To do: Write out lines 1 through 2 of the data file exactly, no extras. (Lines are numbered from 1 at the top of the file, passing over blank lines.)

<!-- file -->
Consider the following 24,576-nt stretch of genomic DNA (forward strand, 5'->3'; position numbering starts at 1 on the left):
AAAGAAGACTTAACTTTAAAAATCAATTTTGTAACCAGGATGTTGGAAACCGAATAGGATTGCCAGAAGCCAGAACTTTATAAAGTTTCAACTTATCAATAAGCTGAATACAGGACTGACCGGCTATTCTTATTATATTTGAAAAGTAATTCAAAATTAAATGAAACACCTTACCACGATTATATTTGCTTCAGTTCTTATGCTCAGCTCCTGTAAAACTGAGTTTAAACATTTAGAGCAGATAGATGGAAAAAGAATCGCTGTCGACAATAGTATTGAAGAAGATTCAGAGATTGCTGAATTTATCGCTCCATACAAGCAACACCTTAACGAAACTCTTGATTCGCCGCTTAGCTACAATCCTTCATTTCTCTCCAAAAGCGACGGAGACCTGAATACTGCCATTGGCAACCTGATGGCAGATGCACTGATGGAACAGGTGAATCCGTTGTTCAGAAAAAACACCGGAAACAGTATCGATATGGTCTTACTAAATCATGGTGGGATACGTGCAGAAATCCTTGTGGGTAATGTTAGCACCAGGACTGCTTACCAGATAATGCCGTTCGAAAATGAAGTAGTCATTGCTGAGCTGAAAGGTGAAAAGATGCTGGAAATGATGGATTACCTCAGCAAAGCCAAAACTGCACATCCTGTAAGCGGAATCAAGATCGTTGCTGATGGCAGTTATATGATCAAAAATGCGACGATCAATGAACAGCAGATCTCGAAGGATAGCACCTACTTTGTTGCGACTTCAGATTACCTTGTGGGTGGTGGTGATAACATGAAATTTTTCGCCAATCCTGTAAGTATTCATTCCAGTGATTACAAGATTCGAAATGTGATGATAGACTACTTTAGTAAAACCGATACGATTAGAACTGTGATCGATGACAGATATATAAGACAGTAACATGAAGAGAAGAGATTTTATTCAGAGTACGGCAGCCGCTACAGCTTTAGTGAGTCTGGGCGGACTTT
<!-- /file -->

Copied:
Consider the following 24,576-nt stretch of genomic DNA (forward strand, 5'->3'; position numbering starts at 1 on the left):
AAAGAAGACTTAACTTTAAAAATCAATTTTGTAACCAGGATGTTGGAAACCGAATAGGATTGCCAGAAGCCAGAACTTTATAAAGTTTCAACTTATCAATAAGCTGAATACAGGACTGACCGGCTATTCTTATTATATTTGAAAAGTAATTCAAAATTAAATGAAACACCTTACCACGATTATATTTGCTTCAGTTCTTATGCTCAGCTCCTGTAAAACTGAGTTTAAACATTTAGAGCAGATAGATGGAAAAAGAATCGCTGTCGACAATAGTATTGAAGAAGATTCAGAGATTGCTGAATTTATCGCTCCATACAAGCAACACCTTAACGAAACTCTTGATTCGCCGCTTAGCTACAATCCTTCATTTCTCTCCAAAAGCGACGGAGACCTGAATACTGCCATTGGCAACCTGATGGCAGATGCACTGATGGAACAGGTGAATCCGTTGTTCAGAAAAAACACCGGAAACAGTATCGATATGGTCTTACTAAATCATGGTGGGATACGTGCAGAAATCCTTGTGGGTAATGTTAGCACCAGGACTGCTTACCAGATAATGCCGTTCGAAAATGAAGTAGTCATTGCTGAGCTGAAAGGTGAAAAGATGCTGGAAATGATGGATTACCTCAGCAAAGCCAAAACTGCACATCCTGTAAGCGGAATCAAGATCGTTGCTGATGGCAGTTATATGATCAAAAATGCGACGATCAATGAACAGCAGATCTCGAAGGATAGCACCTACTTTGTTGCGACTTCAGATTACCTTGTGGGTGGTGGTGATAACATGAAATTTTTCGCCAATCCTGTAAGTATTCATTCCAGTGATTACAAGATTCGAAATGTGATGATAGACTACTTTAGTAAAACCGATACGATTAGAACTGTGATCGATGACAGATATATAAGACAGTAACATGAAGAGAAGAGATTTTATTCAGAGTACGGCAGCCGCTACAGCTTTAGTGAGTCTGGGCGGACTTT